Homophonic texture refers to homophony which means “same sound” or “same tone”. It is a texture commonly found in music where a primary part is supported by one or more additional strands that flesh out the harmony. It is heard most in pop music, film music, jazz, rock, and most classical music. If you are getting confused, don’t worry, we will explain further what homophonic texture is in music.
Texture in Music
To understand what is texture in music, you have to understand that some music is written with ‘block’ chords while others have weaving parts around the tune. Some music, in fact, has no harmony at all. The texture is in essence, the overall quality of a piece of music. Think of it as the many layers of melody and harmony that can be heard simultaneously.
Homophonic literally means “sounding together”. Homophonic music is played in block chords and is also sometimes called chordal music. You can find an example of homophonic texture at the end of “And the Glory of the Lord” from Handel’s Messiah.
Homophonic texture is similar to monophonic texture as there is one main melody being played, but it adds harmonies and accompaniment to the melody. Homophonic texture is where you can have multiple different notes playing, but they are all based around the same melody.
A musician playing the guitar while singing at the same time is an example of homophonic texture.
In homorhythmic texture, the melody and harmony share the same rhythm and they can also be referred to as block chords since the notes of each chord are played all at once. It is notably found in choral music and hymns. Handel’s “Hallelujah” chorus and the opening of Queen’s “Bohemian Rhapsody” are great examples.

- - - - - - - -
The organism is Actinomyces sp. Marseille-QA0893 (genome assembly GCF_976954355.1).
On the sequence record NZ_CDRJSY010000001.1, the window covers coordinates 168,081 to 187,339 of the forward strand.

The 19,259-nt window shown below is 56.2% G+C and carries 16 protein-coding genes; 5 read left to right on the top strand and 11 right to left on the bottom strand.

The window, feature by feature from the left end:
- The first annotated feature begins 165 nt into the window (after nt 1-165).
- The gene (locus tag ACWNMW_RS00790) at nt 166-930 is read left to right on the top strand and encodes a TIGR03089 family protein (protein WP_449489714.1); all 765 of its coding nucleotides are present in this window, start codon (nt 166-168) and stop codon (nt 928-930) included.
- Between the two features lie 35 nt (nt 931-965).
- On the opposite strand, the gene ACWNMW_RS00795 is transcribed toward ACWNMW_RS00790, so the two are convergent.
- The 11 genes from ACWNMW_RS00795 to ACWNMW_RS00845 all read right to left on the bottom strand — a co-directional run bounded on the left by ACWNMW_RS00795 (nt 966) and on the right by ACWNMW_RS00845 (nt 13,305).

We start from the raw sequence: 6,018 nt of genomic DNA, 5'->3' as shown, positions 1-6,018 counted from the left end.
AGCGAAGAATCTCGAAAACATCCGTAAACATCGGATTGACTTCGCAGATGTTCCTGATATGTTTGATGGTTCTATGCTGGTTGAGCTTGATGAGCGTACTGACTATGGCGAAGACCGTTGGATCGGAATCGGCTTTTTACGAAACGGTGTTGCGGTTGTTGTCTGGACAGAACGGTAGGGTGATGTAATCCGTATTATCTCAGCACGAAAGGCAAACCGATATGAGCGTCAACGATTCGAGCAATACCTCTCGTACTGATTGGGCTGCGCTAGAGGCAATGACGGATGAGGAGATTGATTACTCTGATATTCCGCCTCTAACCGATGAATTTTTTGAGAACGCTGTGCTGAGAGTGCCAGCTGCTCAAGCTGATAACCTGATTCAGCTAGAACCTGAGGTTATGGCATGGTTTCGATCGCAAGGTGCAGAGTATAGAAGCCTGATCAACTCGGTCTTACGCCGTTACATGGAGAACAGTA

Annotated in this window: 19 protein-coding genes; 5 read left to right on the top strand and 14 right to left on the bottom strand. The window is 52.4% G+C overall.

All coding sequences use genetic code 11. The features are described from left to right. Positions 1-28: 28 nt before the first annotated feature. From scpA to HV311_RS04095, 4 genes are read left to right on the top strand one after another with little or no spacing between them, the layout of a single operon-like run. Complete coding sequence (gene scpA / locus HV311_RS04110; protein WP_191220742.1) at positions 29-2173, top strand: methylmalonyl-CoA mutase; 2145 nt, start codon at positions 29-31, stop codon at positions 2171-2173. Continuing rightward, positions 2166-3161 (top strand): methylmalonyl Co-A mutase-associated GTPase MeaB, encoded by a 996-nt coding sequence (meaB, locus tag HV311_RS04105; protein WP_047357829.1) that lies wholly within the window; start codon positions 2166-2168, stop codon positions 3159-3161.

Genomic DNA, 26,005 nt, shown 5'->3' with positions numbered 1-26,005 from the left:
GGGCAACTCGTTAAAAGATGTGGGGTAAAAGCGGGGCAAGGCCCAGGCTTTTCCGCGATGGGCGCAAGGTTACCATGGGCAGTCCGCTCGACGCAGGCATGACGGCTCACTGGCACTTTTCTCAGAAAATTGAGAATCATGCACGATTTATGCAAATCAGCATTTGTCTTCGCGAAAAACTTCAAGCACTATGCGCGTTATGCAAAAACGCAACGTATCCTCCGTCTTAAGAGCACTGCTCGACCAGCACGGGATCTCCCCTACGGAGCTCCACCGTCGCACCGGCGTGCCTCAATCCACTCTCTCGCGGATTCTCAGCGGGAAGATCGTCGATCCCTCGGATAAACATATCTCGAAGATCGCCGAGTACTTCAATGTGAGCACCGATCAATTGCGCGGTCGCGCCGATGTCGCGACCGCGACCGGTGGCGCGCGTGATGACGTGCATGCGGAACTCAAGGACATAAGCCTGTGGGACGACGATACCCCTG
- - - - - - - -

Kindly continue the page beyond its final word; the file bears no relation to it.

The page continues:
In melody-dominated texture, the melody is the main element and is supported by harmony. The harmony may not line up with the actual melody. It is basically one melody with many harmonies surrounding it. There are three potential styles of accompaniment with melody-dominated texture.
Block Chords: Block chords occur when all the notes of a chord are played simultaneously in one solid block. The only part of the music in block chords is the accompaniment and not necessarily the melody. Chopin’s “Prelude in E Minor” is a perfect example of block chord accompaniment.
Broken Chord Accompaniment: The chord played to accompany the melody is broken up and each note is played at separate times. You can find this in Chopin’s Prelude.
Alberti Bass Accompaniment: Each note of the chord is played at a different time, but the unique part is how the accompaniment is played. The lowest part of the chord is played first followed by the highest note, the middle note, and then the highest note again. The beginning of Mozart’s “Piano Sonata in C Major” is a great example of this.